Output = Eff. * Input

450W = 0.8 * 563W (going from 563W to 450W, perhaps that was bad English!)
360W = 0.8 * 450W (my incorrect theory on PSUs, but correct use of eff. from input -> output)

Both cases, I was wanting the output from a known input and eff. Your calc is finding out the input from a known output and eff.

jsc said:
And if you are talking about "capacitor aging", here are my thoughts about that:
http://www.tomshardware.co.uk/forum/300392-10-capacitor...


I'll check that out. I wasn't really making any determination on what was behind the issue other than the PSU being old. I would imagine there are a lot of factors. The fact is that PSUs that have been used for several years aren't as capable at that point than they were when new, and I believe that's been established empirically at the very least.
June 7, 2011 7:56:53 AM

4745454b said:
The problem with your math is that it shouldn't work out. If the PSU can output 450W, then it outputs 450W. As I showed, if your supplying 450W then it will need more power from the wall. What your claiming is that a 450W PSU CAN'T supply that much power because you need to multiply it by X amount, which is wrong.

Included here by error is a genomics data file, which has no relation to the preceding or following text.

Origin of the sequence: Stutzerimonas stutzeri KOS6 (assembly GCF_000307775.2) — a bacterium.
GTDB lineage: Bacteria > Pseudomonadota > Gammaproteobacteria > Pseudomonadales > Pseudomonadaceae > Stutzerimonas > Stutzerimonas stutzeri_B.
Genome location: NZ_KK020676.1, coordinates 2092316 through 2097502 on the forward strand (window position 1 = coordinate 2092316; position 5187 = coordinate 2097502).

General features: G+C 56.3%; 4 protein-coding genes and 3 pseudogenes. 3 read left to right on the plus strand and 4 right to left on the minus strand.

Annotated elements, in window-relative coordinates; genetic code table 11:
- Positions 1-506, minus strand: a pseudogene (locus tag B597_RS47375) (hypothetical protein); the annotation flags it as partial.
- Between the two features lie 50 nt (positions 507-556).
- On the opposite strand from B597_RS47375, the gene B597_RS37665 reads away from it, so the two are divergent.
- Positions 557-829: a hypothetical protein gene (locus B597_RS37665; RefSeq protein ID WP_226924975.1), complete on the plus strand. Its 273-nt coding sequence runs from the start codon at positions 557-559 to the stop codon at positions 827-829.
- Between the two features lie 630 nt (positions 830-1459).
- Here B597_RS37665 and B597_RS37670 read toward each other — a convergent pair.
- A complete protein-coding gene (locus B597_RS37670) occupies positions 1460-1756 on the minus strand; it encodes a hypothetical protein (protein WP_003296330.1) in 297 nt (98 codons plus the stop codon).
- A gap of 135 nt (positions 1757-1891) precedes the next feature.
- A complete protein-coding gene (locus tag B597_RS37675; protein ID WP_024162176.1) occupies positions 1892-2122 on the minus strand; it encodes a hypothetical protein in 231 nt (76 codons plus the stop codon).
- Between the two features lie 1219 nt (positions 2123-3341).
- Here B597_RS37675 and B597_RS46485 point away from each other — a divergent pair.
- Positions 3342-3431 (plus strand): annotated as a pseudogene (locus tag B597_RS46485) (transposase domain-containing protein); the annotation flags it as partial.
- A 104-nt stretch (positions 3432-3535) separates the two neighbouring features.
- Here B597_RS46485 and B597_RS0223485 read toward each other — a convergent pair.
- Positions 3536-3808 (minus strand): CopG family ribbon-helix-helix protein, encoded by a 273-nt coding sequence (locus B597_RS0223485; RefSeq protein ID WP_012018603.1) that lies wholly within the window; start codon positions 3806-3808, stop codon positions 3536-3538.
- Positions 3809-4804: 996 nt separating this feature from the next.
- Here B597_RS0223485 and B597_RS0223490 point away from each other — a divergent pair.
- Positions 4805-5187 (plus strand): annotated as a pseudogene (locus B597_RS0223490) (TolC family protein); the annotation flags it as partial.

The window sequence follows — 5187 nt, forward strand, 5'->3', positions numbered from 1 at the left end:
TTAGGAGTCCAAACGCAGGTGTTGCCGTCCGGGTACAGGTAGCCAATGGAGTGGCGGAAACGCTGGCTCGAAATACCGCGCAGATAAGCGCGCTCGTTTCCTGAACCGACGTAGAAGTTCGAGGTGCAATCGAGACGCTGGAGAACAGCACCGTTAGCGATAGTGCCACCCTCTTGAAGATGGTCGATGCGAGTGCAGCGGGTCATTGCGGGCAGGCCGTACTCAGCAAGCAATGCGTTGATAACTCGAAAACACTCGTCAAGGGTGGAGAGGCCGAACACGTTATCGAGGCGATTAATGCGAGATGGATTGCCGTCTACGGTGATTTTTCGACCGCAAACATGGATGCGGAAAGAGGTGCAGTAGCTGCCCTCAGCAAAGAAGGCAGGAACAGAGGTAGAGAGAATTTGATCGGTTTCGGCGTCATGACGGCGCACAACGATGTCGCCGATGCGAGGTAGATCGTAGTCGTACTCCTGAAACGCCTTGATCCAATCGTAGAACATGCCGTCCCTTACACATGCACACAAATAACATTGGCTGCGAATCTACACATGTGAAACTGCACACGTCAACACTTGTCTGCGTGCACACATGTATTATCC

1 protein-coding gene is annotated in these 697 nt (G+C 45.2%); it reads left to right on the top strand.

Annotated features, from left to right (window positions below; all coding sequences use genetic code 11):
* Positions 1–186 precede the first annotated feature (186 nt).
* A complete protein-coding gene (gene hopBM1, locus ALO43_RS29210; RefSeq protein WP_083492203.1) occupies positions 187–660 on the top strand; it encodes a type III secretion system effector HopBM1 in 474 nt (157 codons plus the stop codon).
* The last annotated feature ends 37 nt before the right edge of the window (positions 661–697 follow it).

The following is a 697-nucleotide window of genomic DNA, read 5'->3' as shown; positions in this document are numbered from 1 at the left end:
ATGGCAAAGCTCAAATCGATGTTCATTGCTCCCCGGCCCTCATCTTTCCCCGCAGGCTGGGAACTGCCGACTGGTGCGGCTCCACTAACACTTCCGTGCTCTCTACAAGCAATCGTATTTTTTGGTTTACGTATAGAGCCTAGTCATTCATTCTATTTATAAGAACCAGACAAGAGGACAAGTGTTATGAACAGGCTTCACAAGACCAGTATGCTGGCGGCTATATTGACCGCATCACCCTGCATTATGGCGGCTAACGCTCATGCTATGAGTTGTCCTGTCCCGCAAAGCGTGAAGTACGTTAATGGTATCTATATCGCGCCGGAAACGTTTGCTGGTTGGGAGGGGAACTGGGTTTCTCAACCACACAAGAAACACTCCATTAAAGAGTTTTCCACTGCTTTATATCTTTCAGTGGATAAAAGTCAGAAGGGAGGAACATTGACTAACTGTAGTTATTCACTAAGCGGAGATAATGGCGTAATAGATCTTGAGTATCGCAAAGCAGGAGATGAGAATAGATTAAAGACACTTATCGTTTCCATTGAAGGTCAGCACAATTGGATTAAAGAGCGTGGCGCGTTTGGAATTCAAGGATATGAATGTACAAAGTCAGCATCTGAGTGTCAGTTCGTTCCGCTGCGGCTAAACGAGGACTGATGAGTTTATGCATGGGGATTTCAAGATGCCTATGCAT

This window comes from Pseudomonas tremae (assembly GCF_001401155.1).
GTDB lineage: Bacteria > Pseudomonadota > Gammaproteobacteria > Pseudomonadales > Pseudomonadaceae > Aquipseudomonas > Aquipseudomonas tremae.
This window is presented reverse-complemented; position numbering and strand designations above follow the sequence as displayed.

Please go back and re-read the thread. Yes, I initially thought that you take the PSU power rating and multiply by efficiency to get the practical output to the system. However, after your correction that the PSU power rating is what it supplies to the system, and the efficiency is applied to the power draw from the wall, I haven’t continued to claim anything otherwise. Where I subsequently compared your 450W = 563W * 0.8 calc to my 360W = 450W * 0.8 calc, I was showing that I’d used efficiency correctly. My error was that I’d used the wrong numbers, and I’ve accepted that from the start. In hind-sight, it’s a school-boy error on my part and I’m glad you pointed it out!

What I am disputing is when you showed me that the PSU draws a greater power from the wall, then said my own calc was wrong as

4745454b said:
the items used are vastly different


My calc was showing the exact same thing as yours, that efficiency results in a drop between supply power and output power (I've agreed that what I thought was taken for supply power was incorrect). The items can’t be different as efficiency is a ratio and therefore dimensionless. That’s fundamental engineering / physics. I did use the wrong numbers, but I used the correct units so the items are in fact the same (in this case, watts, or if you want to get right down to it, Joules/second).

To recap, I absolutely stand corrected and appreciate that if it says 450W on the tin, it supplies 450W to the system.
!